Sunday Monitor

Away from the digital chaos… with the Swami

Swami Vivekananda’s wisdom on mindfulness helps navigate the challenges of digital age

Swami Vivekananda, born Narendranath Datta on January 12, 1863, died on July 4, 1902, at the age of 39 at Belur Math. As we celebrate the 161st birth anniversary of this spiritual giant, let us recall how Swami Vivekananda introduced the Hindu philosophies of Yoga and Vedanta to the West.

In this digital age where humans are running a rat race, his ideas of mindfulness and mental health hold the key to a balanced future, as his wisdom continues to guide us towards inner strength, self-realisation and unity.


In the bustling world of the digital age, where technology advances at a rapid pace and our lives are intertwined with smartphones and screens, the relevance of mindfulness and mental health has become more critical than ever. The 19th-century monk, Swami Vivekananda, offered profound insights into the human mind and the practice of mindfulness.

His teachings — learned from his guru Ramakrishna Paramhansa — though timeless, hold remarkable significance in navigating the challenges of the modern era and cultivating mindfulness for attaining inner peace and spiritual growth. He viewed the mind as a powerful instrument capable of creating both misery and happiness and mindfulness as a method to harness its potential for the latter. In his words, “The mind is like water, when it’s turbulent, it’s difficult to see. When it’s calm, everything becomes clear.”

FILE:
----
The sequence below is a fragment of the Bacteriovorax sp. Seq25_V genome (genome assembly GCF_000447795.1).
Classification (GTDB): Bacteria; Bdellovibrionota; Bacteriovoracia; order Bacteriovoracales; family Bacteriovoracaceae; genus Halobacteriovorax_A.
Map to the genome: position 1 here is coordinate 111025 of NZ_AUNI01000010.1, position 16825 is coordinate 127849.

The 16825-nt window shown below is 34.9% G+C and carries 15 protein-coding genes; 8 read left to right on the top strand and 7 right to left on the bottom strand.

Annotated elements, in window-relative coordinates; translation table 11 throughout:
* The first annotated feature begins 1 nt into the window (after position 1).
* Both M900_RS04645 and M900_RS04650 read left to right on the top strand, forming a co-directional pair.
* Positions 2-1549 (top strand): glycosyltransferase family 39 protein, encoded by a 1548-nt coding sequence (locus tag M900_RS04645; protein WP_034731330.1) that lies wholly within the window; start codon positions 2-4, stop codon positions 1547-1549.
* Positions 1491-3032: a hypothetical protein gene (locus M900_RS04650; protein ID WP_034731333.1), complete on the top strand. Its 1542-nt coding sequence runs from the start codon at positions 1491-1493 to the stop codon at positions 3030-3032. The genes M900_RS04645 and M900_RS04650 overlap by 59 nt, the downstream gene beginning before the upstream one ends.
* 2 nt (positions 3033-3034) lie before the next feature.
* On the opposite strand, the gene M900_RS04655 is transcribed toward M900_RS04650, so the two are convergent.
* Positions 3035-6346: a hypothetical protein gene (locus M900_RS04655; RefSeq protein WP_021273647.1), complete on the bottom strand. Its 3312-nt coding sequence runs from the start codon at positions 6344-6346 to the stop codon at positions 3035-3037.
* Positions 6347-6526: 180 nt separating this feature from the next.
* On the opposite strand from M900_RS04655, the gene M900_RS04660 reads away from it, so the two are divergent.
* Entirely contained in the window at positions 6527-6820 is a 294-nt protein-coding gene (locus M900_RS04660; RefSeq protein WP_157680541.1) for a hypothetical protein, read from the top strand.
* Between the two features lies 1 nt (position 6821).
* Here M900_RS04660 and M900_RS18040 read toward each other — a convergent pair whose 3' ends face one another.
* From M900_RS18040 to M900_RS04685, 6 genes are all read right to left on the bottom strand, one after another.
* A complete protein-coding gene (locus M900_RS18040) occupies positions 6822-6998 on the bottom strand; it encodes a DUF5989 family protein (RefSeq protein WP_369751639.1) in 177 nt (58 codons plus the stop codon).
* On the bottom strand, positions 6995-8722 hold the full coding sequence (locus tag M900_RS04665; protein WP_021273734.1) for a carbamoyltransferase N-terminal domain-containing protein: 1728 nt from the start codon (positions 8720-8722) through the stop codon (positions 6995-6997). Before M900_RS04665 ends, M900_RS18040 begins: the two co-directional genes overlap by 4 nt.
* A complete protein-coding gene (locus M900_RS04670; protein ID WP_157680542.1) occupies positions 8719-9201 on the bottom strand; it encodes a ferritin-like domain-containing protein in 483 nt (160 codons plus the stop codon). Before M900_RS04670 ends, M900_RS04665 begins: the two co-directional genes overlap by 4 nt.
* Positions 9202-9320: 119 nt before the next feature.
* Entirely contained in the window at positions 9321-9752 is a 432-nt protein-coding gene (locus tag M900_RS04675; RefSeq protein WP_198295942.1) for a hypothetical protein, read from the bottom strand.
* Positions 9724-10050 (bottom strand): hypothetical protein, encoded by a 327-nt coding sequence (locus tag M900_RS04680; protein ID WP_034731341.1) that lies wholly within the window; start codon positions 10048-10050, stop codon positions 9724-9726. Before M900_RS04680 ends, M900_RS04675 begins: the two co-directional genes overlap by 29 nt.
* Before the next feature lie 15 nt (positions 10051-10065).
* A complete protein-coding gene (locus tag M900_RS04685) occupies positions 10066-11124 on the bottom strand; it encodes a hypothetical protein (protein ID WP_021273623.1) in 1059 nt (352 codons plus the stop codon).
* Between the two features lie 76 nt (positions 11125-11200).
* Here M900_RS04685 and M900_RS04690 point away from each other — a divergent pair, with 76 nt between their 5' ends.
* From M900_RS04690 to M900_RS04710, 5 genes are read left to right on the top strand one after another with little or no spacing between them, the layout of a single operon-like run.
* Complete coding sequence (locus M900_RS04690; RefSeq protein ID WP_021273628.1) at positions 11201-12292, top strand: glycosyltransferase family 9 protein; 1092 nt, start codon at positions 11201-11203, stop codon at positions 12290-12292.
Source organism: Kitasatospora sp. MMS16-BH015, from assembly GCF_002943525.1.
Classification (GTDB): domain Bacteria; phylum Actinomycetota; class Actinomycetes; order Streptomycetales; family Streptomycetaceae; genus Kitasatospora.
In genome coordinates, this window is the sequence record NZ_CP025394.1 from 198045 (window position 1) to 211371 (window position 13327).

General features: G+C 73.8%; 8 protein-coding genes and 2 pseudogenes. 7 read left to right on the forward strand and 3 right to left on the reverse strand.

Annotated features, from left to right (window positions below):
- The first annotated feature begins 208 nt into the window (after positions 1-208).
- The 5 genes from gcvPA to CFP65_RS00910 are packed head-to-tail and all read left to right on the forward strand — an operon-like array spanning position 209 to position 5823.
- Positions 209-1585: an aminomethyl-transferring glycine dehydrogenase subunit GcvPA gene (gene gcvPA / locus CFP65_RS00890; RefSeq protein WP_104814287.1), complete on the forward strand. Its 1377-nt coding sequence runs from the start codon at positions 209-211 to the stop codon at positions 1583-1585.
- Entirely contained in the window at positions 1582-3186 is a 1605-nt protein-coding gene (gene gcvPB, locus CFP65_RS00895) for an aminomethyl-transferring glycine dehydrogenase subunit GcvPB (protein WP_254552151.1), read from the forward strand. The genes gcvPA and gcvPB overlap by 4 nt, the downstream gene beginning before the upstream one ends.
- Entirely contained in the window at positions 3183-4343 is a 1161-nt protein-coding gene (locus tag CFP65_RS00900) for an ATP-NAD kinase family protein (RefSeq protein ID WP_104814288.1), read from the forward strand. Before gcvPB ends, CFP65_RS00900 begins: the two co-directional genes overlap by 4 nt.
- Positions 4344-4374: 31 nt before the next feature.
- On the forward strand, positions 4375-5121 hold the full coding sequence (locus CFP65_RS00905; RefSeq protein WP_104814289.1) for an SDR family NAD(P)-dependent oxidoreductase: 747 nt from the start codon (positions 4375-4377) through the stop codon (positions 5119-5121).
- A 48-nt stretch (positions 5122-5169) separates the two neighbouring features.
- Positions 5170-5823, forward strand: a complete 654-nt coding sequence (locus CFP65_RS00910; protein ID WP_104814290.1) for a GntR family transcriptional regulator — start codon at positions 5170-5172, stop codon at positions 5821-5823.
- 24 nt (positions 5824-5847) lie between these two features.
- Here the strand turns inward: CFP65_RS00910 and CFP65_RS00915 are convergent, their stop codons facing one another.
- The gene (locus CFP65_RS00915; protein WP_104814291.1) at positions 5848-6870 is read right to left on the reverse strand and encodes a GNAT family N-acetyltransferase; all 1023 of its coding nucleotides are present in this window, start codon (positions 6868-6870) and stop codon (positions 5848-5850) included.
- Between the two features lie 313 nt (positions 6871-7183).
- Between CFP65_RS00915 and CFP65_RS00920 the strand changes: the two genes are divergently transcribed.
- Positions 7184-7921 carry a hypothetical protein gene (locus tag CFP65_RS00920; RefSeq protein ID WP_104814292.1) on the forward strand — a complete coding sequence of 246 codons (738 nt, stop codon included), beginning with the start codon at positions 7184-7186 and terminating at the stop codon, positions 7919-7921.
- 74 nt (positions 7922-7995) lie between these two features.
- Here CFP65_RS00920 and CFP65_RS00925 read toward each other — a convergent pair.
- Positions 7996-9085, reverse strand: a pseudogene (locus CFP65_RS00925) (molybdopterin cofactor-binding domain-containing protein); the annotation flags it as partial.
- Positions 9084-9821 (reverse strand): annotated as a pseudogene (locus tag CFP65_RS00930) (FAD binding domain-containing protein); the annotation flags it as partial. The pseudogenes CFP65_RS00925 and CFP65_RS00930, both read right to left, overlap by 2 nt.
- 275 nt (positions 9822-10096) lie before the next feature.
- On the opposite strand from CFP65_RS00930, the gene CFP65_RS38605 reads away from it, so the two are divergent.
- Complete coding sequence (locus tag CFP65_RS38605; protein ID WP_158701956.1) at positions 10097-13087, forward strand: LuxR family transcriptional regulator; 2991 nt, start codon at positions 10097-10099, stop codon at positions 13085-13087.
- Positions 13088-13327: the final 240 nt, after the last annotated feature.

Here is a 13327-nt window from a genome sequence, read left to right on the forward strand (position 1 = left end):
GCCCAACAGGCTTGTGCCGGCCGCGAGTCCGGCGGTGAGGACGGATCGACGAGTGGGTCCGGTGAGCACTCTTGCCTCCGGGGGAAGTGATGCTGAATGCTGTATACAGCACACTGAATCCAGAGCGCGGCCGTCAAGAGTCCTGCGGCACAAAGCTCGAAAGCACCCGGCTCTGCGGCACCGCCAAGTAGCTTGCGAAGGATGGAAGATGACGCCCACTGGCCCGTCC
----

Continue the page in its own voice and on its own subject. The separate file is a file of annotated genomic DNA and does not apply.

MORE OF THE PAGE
The digital revolution has undoubtedly transformed our lives, providing us with unprecedented access to information, communication and entertainment. However, this constant connectivity comes at a price.

Research has shown a significant correlation between the excessive use of digital devices and mental health issues such as anxiety, depression, and loneliness. The addictive nature of social media platforms and the continuous bombardment of information can lead to increased stress and decreased attention spans. Swami Vivekananda’s insights into mindfulness remind us that the key to mental well-being lies not in escaping from the digital world, but in finding balance and using technology mindfully.

One of the most practical applications of Swami Vivekananda’s mindfulness teachings is ‘breaking free’, and when applied in this context, it is directly related to the concept of a ‘digital detox’.

By consciously unplugging from digital devices for a designated period, we can break free from the incessant stimulation and cultivate a calm and focused mind. This practice allows us to reconnect with ourselves, nature and others, fostering a sense of real presence and fulfilment. This enables us to be not only selective about the apps and content we engage with but also helps us to identify using technology with a purpose and setting boundaries to prevent overconsumption.